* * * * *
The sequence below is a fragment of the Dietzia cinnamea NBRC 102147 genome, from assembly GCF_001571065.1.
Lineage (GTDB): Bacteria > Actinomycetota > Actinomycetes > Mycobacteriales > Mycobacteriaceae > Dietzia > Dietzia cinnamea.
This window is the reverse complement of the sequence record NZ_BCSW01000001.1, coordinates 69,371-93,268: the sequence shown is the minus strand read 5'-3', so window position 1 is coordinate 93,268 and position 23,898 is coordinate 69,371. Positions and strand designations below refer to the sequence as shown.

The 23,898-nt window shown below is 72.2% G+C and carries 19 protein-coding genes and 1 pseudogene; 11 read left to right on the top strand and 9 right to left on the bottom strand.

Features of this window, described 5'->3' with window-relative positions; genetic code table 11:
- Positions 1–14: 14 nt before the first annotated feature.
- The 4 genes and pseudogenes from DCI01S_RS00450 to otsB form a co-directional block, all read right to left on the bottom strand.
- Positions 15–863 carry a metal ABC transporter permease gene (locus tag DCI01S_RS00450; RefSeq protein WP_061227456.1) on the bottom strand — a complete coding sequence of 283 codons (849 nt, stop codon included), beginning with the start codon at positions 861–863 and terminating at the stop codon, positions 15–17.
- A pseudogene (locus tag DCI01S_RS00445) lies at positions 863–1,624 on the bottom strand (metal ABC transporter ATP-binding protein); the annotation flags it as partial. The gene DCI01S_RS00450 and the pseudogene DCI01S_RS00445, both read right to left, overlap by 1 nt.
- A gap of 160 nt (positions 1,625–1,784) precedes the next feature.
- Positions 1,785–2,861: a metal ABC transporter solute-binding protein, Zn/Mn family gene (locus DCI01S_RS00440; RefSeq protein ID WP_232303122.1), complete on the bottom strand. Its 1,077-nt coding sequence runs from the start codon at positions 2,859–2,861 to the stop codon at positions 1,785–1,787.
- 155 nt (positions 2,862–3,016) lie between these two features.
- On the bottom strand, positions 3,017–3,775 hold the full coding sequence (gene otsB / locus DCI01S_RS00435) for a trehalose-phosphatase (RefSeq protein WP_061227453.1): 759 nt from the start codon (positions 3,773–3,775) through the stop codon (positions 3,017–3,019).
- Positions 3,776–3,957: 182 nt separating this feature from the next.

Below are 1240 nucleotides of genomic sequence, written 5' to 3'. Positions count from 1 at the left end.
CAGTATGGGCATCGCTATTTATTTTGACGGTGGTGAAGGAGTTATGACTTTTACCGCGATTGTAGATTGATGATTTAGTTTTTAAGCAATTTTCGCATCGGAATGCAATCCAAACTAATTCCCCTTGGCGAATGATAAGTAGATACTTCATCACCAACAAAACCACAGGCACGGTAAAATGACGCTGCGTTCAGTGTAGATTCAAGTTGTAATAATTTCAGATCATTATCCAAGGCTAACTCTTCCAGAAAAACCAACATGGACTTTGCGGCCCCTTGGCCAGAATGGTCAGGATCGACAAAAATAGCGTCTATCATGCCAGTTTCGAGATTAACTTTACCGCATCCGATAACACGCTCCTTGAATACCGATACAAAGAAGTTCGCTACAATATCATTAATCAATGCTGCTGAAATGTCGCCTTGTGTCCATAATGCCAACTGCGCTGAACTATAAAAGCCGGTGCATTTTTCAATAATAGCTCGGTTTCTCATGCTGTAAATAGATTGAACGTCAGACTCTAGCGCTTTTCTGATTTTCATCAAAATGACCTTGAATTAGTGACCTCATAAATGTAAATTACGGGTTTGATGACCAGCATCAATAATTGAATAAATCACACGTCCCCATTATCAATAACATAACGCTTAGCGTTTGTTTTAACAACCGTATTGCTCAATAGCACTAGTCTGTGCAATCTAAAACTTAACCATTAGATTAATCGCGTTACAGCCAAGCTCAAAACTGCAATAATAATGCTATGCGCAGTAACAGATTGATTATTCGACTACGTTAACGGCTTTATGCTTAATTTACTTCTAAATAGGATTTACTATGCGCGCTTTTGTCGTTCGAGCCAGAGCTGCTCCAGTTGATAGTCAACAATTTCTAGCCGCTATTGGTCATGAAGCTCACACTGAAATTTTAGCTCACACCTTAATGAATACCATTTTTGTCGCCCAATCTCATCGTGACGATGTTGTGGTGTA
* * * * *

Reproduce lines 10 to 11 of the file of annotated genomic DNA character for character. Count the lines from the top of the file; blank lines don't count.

- A gap of 160 nt (positions 1,625–1,784) precedes the next feature.
- Positions 1,785–2,861: a metal ABC transporter solute-binding protein, Zn/Mn family gene (locus DCI01S_RS00440; RefSeq protein ID WP_232303122.1), complete on the bottom strand. Its 1,077-nt coding sequence runs from the start codon at positions 2,859–2,861 to the stop codon at positions 1,785–1,787.